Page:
TAIPEI • Mr Jason Tsai is among the few in Taiwan with excellent English, but two years after graduating from university, the highly sought language skill has failed to secure him a well-paying job.
He has been pulling in an average monthly pay of NT$15,000 (S$640) through part-time work, below the minimum wage of NT$22,000 for college graduates and one-fourth of the retirement pension received by state employees.
"I cannot afford a place of my own with my low income... All I have been able to find were part-time jobs," the 25-year-old said.
The plight of young workers such as Mr Tsai highlights a serious problem for Taiwan which has gone from a young and vibrant "Tiger" economy to ageing and unsteady in just two generations: the working-age population is not growing fast enough, nor earning nearly enough to pay for their parents' retirement.
As Mr Tsai struggles to find a better-paying job in a recession-hit economy, a wave of barely middle-aged, mostly government employees are racing to retire on generous taxpayer-funded pensions before these are watered down.
To make matters worse, a government policy designed to protect young workers during the 2008 to 2009 global financial crisis has created a perverse incentive for employers to lock young workers into a minimum wage.
The dissatisfaction among youths has boiled over into student protests and has become a hot-button issue for voters as Taiwan goes to the polls next month.
Mr Tsai is not waiting for politicians to come to the rescue, and is instead looking to move to Japan to secure a better job.
A flight of young people in search of greener pastures is the last thing that Taiwan needs, especially as its rapidly greying population is diminishing the number of skilled workers required to propel the economy on its next growth phase.
In fact, the alarming drop in Taiwan's fertility rate to less than one per woman - which is among the lowest in the world - from around 1.7 in 2000, has created a major demographic challenge for policymakers.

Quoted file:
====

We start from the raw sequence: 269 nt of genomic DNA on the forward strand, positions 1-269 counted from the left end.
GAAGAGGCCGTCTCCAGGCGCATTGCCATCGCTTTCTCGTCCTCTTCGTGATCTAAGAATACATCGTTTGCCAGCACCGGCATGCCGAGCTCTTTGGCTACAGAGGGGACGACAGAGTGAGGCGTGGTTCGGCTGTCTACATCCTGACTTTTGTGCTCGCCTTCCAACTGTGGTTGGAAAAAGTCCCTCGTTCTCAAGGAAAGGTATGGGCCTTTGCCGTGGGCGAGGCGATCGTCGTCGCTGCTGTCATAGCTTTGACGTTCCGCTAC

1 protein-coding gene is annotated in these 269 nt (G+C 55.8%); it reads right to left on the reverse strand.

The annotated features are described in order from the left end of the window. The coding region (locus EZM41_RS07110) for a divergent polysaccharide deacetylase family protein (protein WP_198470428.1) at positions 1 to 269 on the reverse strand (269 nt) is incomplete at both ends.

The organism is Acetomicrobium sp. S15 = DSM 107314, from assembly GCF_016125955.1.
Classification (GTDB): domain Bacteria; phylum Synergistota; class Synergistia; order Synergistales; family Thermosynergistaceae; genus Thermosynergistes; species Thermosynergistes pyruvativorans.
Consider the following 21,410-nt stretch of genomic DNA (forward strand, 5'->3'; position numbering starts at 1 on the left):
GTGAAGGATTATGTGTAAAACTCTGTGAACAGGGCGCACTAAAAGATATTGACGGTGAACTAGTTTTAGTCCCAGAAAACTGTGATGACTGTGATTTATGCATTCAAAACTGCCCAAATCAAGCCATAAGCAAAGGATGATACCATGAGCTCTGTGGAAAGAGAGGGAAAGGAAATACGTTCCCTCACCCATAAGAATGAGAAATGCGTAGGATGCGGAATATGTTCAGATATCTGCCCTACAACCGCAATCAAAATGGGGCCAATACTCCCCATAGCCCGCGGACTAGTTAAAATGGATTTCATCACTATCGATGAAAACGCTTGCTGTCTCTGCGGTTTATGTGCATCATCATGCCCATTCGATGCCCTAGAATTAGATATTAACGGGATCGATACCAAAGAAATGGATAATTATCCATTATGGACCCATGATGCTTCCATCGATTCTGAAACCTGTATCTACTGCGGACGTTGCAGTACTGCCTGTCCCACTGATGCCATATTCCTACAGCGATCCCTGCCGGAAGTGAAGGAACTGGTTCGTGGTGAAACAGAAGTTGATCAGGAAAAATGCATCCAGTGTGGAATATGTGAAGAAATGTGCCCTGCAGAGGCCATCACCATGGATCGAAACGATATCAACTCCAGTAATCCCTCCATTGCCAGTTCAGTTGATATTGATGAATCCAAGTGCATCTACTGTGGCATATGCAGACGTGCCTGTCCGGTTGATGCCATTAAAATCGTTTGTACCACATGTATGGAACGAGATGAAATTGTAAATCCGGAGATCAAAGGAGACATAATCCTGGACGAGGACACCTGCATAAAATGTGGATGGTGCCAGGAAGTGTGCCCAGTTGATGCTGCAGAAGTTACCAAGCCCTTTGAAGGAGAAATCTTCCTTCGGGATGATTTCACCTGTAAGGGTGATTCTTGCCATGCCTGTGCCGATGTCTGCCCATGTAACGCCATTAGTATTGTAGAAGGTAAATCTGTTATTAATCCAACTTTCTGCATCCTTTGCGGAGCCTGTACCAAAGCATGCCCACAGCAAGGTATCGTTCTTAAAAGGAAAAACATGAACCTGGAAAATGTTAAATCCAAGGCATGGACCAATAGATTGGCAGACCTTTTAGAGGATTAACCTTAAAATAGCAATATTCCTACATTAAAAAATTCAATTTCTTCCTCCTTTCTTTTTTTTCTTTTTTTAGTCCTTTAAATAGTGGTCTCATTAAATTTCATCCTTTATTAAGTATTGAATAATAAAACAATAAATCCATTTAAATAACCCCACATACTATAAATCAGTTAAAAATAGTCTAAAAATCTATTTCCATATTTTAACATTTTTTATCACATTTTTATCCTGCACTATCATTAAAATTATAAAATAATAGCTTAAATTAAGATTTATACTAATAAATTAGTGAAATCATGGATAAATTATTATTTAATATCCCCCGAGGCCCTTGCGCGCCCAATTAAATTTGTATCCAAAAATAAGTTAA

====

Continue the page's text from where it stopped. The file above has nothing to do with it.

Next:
As more of today's youths transfer the burden of caring for their parents to the state, government resources are getting stretched to breaking point amid spiralling health insurance and pension costs.
"Reforms need to be carried out soon or state employee pensions will collapse," Mr Wu Chung-cheng, deputy minister of the civil service ministry, told Reuters.
But fears of a political backlash have discouraged lawmakers from watering down a taxpayer-funded generous average monthly retirement pension of NT$60,000, even though a flagging economy can no longer sustain these costs.
Public debt burden is now at a record US$550 billion (S$774 billion), while pension costs are set to rise to an all-time high of 7.37 per cent, or NT$147.2 billion next year, of the total government budget.
And the pressure on finances continues to grow as state employees rush to lock in the generous pension. Between 2010 and 2013, the number of retired state employees jumped more than 50 per cent to 32,000.
The lopsided pension plan is causing resentment among those like Mr Tsai. "What the state employees have is like a dream that would never come true for our generation," he said.
The dramatic ageing of the population means that the government will be forced to act sooner rather than later.
Official statistics show that those 65 and older are growing faster than in most Asian countries, making up 12 per cent of the total population of 23 million last year.
By some estimates, one in five Taiwanese will be 65 or older by 2025, an unenviable future for an ageing Tiger economy and its younger people.
"As Taiwan's population is ageing at a fast rate, it is putting a burden on young people who are already pressured by their low wages," said Mr Wu of the civil service ministry.
"Everybody knows that these are big problems facing Taiwan."